There are a number of peculiarities with the censure. For one thing it is very vague. There is not a single explanation for why any of the propositions were censured, although guesses can be made in some cases. It is unclear how the propositions were collected; in one notorious case, the proposition is built out of phrases that are not only not found together in any passage in Rosmini's works, but aren't even from the same volume of the work from which they are drawn. Most of the propositions are from the posthumous works; the few that aren't are clearly to be read in light of those that are. And the censure itself is unique, and one of the weakest ever given in the nineteenth century -- an era in which the Holy Office had a very wide variety of precisely understood censures to draw from. The censure was, in particular, that at least these forty propositions, all philosophical, in Rosmini's works did not seem to be consonant with Catholic truth.
The Holy Office in the era of Leo XIII was not frivolous with words. It is important to grasp this: nothing in Rosmini's works has ever been condemned as heretical. Here is a test of your orthodoxy, for you: you leave seventeen volumes of writings, and the worst thing the most serious possible investigation can come up with in all of that is that there are at least forty of your claims, mostly drawn from works you never had a chance to finish revising, that appear not to harmonize the Catholic faith -- not that they are inconsistent with it, not that they definitely fail to harmonize with it, but that they do not seem to be in harmony with it.
The Institute of Charity, following Rosmini's example, submitted to the Decree immediately. Because of the Decree, Rosmini's thought did not have much of an influence for quite some time, although nobody every denied that he was a devout Catholic or that the Institute of Charity, who became known as the Rosminians, did an immense amount of good for the Church. It's sometimes speculated that he had some influence on the Second Vatican Council, because some of the Council's reforms were similar to those advocated by Rosmini a century before, but it's hard to know how much of this was real influence and how much of this was convergence on similar solutions. Things began to change, however, with St. John Paul II's 1998 encyclical, Fides et ratio, on Catholic philosophy. It reaffirms the special importance of St. Thomas Aquinas to the philosophical tradition of the Church, but also mentions a number of other philosophers favorably: Justin Martyr, Clement of Alexandria, Augustine, Anselm, Bonaventure, Edith Stein, and others. One of these was Rosmini.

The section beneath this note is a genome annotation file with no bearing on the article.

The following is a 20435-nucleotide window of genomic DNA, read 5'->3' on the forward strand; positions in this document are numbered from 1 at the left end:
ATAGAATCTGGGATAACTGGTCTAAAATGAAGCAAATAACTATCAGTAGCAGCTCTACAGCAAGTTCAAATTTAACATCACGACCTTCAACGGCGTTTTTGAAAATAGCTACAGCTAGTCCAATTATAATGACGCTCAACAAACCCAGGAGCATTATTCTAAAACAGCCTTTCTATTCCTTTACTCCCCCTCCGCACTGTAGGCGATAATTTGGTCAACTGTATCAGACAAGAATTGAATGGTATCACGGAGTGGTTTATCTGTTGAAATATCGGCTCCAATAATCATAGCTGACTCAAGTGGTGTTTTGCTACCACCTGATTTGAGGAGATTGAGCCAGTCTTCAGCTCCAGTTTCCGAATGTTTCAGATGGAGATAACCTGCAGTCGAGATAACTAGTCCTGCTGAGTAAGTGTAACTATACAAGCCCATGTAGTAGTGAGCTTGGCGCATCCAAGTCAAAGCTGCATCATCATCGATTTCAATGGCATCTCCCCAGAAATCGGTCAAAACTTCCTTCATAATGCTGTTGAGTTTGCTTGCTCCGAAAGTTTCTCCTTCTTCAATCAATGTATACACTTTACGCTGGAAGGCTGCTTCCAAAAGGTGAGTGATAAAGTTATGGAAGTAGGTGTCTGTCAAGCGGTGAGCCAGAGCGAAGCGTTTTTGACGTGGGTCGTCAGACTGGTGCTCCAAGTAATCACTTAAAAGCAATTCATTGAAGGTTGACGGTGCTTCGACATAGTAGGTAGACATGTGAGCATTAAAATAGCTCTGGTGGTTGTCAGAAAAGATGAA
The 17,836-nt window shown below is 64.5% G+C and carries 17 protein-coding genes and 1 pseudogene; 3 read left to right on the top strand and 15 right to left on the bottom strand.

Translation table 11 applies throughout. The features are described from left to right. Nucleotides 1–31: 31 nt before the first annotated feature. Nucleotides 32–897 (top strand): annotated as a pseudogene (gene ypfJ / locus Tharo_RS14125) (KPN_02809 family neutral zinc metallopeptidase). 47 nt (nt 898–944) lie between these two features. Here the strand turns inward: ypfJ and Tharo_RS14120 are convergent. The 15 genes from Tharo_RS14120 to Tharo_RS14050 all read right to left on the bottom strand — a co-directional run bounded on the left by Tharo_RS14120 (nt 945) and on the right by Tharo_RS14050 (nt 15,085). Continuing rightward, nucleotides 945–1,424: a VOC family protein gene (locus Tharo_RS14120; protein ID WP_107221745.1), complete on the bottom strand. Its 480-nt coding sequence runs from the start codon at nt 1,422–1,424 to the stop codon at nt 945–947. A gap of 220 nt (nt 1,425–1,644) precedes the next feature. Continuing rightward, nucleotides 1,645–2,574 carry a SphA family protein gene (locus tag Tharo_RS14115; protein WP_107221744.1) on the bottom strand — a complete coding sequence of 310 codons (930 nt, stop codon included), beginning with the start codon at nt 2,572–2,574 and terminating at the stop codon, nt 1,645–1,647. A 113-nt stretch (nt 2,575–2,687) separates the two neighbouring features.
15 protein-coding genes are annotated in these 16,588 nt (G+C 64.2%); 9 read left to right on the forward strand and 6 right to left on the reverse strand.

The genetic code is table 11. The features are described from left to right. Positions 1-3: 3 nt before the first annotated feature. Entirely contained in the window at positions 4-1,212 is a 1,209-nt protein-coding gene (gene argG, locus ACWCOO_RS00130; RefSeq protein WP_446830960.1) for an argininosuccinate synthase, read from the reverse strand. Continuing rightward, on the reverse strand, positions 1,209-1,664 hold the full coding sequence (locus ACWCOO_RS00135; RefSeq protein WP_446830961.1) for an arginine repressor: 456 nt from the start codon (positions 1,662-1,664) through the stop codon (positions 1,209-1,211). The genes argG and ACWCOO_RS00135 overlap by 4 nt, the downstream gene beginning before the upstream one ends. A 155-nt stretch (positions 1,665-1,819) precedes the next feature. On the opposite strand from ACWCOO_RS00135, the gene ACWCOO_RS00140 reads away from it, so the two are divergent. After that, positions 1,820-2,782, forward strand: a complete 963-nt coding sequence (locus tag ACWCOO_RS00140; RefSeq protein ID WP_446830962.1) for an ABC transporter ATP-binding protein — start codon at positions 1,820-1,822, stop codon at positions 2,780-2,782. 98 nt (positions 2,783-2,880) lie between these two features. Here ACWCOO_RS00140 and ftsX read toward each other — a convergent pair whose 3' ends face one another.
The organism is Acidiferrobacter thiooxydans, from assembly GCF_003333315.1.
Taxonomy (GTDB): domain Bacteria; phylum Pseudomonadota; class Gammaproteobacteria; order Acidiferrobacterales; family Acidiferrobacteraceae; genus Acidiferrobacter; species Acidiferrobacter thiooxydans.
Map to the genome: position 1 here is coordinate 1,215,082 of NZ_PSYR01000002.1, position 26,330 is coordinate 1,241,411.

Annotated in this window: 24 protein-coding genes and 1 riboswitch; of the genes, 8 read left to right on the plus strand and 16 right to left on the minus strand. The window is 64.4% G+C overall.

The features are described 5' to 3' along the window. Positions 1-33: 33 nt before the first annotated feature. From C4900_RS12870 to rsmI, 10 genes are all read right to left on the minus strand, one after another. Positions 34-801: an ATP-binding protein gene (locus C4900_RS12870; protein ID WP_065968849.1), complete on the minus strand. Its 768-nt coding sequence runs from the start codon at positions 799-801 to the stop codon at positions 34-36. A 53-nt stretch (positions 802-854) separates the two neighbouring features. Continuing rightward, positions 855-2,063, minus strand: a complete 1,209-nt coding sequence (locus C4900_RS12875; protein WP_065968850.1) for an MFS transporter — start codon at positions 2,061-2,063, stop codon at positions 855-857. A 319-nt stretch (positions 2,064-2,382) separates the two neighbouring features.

In 2001, the Congregation for the Doctrine of the Faith under Cardinal Ratzinger issued a clarification about the nature of the censure of the forty propositions, and in 2007 Rosmini was beatified by Ratzinger, who had become Benedict XVI.
Despite the fact that he was very active in the intellectual life of his day, relatively little has been done on his work, although, due to the activity of the Institute of Charity in English-speaking countries, it is fairly easy to find many of his works in English. But there has been some slowly expanding study of Rosmini's thought, and he notably has an article devoted to his philosophical work in the Stanford Encyclopedia of Philosophy.